Thursday, May 17, 2012

Role Reversal


My parents have been caring for my elderly grandparents for the past five years; my maternal grandmother moved in with my parents, and my paternal grandparents moved into the same subdivision, you can almost see their house from my parents’ house.  During this time my grandparents have been declining physically and mentally, though their decline has really gained momentum during the past year.  It’s painful to watch; they were once very active and alert, now they spend most of their time watching television and usually don’t know the day, or even if it’s day or night.

As a result of this decline my parents have had to take on more and more of a parental role with their parents.  They have to schedule things for them, make sure they eat, make sure they take their medication, as well as a myriad of other things.  My grandfather had to stop driving for medical reasons, and my parents have had to enforce that, which I can tell you hasn’t been pretty. 

Meanwhile, my parents have dealt with a kind of role reversal of their own; my dad became disabled, and is now retired.  My mom went back to work full time for the first time since she was pregnant with me, so for the first time ever in their marriage my mom works outside the home, and my dad is at home.  The joke is that my mom was the stay at home parent for my sister and me, and my dad is the stay at home parent for their parents.  I suspect my dad is beginning to think that even with the paint fiascos, floods, and knocked out teeth, my sister and I were easier. 

My dad has become the person primarily responsible for getting my grandparents to and from their various appointments, taking them to the grocery store, and taking care of most of their needs.  My grandfather hasn’t been especially pleased with this situation; he liked it better when my mom was the person taking him to taking doctor’s appointments and other places.  He is very frustrated at not being able to do all that he once was, and has begun to take his frustration out on my dad. 

It started off with minor things; complaining about the times of appointments, that my dad didn’t do things the way my mom did, etc, and has gradually escalated into verbal abuse.  My dad isn’t the type to complain about the way someone treats him; he’d never allow anyone to treat my mom, my sister, or me that way, but takes it when it’s directed at him. 

My grandparents are starting to do things to endanger themselves; they don’t always take their medicine properly, largely because they have no concept of time, they don’t eat unless there’s someone there to sit with them and watch to make sure they do actually eat, and they seem to want to live solely on ice cream and fast food, they usually won’t eat anything else, regardless of what it is or who makes it, and they’re starting to do things like forgetting to turn off the coffeemaker.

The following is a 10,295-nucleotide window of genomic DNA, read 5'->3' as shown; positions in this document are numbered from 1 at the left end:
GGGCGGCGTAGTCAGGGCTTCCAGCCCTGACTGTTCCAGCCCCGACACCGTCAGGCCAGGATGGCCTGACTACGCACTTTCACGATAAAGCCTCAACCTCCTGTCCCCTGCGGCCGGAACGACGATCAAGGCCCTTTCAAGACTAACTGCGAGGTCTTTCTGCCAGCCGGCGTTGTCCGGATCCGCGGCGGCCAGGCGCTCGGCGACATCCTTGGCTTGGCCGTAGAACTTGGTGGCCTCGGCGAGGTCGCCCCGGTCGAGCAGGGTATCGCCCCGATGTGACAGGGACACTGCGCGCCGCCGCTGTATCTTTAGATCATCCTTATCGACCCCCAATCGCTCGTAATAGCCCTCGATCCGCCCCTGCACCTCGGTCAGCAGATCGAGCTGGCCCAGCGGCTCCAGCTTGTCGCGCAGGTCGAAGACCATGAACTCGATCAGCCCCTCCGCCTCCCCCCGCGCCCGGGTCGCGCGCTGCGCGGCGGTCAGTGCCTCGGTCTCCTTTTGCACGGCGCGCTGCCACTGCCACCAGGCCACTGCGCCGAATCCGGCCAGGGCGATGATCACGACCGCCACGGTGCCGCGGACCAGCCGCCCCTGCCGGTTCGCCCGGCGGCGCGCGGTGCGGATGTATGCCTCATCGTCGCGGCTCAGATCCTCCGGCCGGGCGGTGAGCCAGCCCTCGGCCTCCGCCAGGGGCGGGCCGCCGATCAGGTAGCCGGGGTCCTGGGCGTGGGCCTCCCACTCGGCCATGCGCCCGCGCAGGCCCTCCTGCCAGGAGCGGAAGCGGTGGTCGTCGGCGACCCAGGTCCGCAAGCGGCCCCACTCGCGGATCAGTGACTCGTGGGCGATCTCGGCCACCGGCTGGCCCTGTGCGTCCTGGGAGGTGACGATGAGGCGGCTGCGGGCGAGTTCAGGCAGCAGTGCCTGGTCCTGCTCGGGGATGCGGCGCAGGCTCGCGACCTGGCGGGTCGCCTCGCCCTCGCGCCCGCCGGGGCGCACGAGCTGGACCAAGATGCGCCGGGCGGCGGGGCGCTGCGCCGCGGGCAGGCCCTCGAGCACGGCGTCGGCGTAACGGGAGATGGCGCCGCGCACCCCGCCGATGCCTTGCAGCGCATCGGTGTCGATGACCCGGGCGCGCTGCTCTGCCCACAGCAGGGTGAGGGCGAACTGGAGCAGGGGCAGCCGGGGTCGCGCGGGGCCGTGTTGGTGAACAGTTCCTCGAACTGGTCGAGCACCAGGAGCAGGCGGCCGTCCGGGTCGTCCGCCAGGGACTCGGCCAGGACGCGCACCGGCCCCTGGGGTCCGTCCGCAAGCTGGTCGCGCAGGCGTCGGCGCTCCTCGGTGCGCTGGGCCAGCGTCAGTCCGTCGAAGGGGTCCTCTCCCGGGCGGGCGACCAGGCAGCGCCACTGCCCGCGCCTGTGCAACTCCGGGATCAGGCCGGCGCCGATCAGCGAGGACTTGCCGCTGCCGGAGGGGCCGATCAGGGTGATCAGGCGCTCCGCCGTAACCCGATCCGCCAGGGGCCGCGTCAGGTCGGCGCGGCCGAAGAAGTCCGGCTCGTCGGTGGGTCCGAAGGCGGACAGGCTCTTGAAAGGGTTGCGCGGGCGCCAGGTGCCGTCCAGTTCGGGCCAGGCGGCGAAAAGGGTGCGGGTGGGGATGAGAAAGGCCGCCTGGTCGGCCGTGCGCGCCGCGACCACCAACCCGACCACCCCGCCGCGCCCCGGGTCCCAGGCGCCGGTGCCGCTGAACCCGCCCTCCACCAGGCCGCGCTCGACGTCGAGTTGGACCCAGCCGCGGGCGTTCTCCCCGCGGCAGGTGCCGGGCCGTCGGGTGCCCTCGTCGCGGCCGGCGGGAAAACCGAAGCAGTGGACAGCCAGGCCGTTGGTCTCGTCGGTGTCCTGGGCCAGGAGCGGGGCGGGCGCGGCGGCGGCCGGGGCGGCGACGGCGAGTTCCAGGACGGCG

The culmination of this dangerous behavior came over the weekend; my parents drove up to have lunch with my husband and me.  It had been months since they’d been to our house, which is about an hour and a half away from them, and they decided to take an afternoon to come visit.  They checked on my grandparents before they left and made sure they had everything they needed.  They also had their cell phones with them, in case anything happened and my grandparents needed to call them. 

My grandfather decided he wasn’t happy with the lunch my parents left for them, and that he would walk the half mile to the nearest fast food restaurant to get something else, in the pouring down rain.  The walk involved crossing the highway and walking up a steep hill.  He fell twice on the way, and once in the restaurant, where they called 911.  He refused medical treatment, and ended up getting a ride back home.  He didn’t tell my parents about any of this until Tuesday afternoon when he decided he might need to have his arm checked out.  

My dad took him to the doctor, and fortunately he’s fine.  He said some horrible, horrible things to my dad, though, which made him feel really bad.  My dad was very upset about my grandfather potentially getting seriously hurt and waiting so long to tell anyone what had happened. 

This incident has made everyone realize that it’s time to consider some other options for my grandparents’ care, as it is simply impossible for my parents to be with them 24 hours a day, and it’s looking more and more like that’s what they need. 

In yet another role reversal, I took on the role of comforter to my dad yesterday when I found out about all of this.  He partially blames himself, and is having a hard time dealing with the fact that his parents now need more care than he and my mom are able to provide.  My dad and I had a really long phone conversation, which consisted largely of me trying to make my dad feel better, and telling him that it’s not his fault.  I couldn’t help thinking of all the times when the conversations were reversed, and it was my dad assuring me that I’d done my best or wasn’t to blame in a situation, or even that sometimes life is really hard, but it does get better.  It was odd for the roles to be reversed.